The gloves are off. Yesterday, ISS announced that it had filed this lawsuit against the SEC – which challenges the Commission-level guidance that was issued back in August. As Broc blogged earlier this week, CII had already sent a couple of comment letters to the SEC to complain about that guidance. This lawsuit also comes on the heels of the SEC announcing that it will hold an open Commission meeting next week to propose rule changes for proxy advisors.
These are the ISS allegations (also see this Cooley blog – and this Twitter thread from Wharton Prof David Zaring that speculates this case may be used as part of the bigger picture pushback on regulatory guidance that we’ve been seeing):
– The guidance exceeds the SEC’s statutory authority under Section 14(a) of The Securities Exchange Act of 1934 and is contrary to the plain language of the statute; the provision of proxy advice is not a proxy solicitation and cannot be regulated as such
– The guidance is procedurally improper because it is a substantive rule that the SEC failed to promulgate pursuant to the notice-and-comment procedures of the Administrative Procedure Act
– The guidance is arbitrary and capricious because, even though it marks a significant change in the regulatory regime applicable to proxy advice, the SEC has denied that it is changing its position at all. The agency has thus flouted the basic requirement of reasoned decision-making that it at least display awareness that it is changing its position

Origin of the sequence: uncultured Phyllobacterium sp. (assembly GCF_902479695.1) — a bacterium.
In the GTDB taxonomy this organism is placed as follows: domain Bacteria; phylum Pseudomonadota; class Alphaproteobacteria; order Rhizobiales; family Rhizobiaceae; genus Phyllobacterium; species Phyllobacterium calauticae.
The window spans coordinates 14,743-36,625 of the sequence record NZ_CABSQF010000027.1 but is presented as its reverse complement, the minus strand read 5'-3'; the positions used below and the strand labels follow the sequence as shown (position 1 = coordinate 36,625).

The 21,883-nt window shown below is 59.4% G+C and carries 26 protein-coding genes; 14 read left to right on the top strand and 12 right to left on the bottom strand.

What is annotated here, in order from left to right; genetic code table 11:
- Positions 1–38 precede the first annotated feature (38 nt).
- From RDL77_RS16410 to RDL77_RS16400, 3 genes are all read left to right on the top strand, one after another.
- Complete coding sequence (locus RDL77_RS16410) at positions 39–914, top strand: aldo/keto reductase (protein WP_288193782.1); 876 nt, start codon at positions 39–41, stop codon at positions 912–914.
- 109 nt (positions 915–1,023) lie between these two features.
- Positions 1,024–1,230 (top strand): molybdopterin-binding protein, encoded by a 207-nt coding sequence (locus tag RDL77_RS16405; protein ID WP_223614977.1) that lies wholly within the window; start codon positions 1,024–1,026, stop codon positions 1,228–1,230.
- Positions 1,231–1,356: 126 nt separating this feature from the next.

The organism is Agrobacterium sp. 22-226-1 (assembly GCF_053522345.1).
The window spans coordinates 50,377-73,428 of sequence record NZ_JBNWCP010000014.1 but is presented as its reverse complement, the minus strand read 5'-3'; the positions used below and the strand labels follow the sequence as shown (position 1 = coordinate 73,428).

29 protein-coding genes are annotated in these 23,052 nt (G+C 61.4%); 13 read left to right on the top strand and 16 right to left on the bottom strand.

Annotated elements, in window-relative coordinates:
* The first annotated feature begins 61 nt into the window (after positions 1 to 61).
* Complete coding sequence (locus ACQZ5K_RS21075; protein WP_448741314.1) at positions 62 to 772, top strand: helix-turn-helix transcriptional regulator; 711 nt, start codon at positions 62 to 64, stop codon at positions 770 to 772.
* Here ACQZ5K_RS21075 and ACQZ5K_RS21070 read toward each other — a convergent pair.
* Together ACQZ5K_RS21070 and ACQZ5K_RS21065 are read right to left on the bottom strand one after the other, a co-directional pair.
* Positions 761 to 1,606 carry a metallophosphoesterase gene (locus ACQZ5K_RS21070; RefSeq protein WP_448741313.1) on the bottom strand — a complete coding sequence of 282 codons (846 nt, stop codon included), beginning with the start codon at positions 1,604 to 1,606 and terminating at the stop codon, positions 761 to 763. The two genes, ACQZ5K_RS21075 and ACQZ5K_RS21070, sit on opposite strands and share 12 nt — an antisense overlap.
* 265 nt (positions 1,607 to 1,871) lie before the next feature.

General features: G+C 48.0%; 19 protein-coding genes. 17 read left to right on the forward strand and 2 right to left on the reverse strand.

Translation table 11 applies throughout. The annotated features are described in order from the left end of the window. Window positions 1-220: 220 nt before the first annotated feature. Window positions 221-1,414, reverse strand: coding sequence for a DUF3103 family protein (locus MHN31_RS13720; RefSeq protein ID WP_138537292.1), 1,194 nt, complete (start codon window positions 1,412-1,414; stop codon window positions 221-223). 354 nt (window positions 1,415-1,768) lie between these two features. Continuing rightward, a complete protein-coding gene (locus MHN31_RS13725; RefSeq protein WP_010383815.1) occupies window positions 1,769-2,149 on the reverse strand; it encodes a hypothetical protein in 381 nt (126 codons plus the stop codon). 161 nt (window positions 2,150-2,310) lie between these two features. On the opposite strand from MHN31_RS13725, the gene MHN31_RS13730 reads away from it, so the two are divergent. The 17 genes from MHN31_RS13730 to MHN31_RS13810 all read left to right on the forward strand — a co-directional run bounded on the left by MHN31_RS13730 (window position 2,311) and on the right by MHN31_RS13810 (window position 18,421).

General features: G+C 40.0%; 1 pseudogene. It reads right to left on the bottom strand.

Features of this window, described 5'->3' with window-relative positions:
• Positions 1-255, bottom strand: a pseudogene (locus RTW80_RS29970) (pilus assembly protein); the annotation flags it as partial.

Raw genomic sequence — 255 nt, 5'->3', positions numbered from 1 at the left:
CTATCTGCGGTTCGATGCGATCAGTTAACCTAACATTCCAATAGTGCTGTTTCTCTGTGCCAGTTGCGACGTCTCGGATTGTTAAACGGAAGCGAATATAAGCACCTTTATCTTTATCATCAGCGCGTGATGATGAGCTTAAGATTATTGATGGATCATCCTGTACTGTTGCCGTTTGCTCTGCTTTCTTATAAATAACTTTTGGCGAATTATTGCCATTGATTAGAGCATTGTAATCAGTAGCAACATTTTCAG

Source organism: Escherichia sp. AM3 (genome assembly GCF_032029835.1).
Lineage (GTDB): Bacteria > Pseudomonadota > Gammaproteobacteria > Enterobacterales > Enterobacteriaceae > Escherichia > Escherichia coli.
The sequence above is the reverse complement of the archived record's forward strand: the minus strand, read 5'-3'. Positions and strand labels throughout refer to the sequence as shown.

Director Survey: “Collegiality” & “ESG” Can Go Too Far
PWC is out with its annual survey of 700 directors. The main theme is that “collegiality” remains highly valued and important – but it can go too far if it keeps directors from speaking up or pursuing necessary refreshments. Here’s the key findings:
– 49% of directors (privately) say that one or more colleagues should be replaced (a record number)
– 43% of directors say it’s difficult to voice a dissenting view in the boardroom
– 72% of boards are conducting performance assessments (up from 49% in 2016) – but most focus on adding expertise or diversity, rather than counseling or not re-nominating underperforming incumbents
The survey also says that some directors are growing weary of diversity & ESG attention:
– After years of steadily climbing, the number of directors saying board diversity is “very important” fell by 10%
– 83% of directors say they don’t support state law diversity mandates – but around half say they support policies of including diverse candidates in recruitment slates
– 56% of directors say that investors devote to much attention to E&S issues (however, part of the frustration is that there’s still a lot of confusion among directors about what issues fall into this category)
– An increasing number of directors say that the board has a role in corporate culture (but still not as much as upper & middle management)
See this HBR article for a take on working with the “5 archetypes” of director approaches to ESG – the deniers, the hardheaded, the superficial, the complacent, and the true believers.
Our November Eminders is Posted!
– Liz Dunshee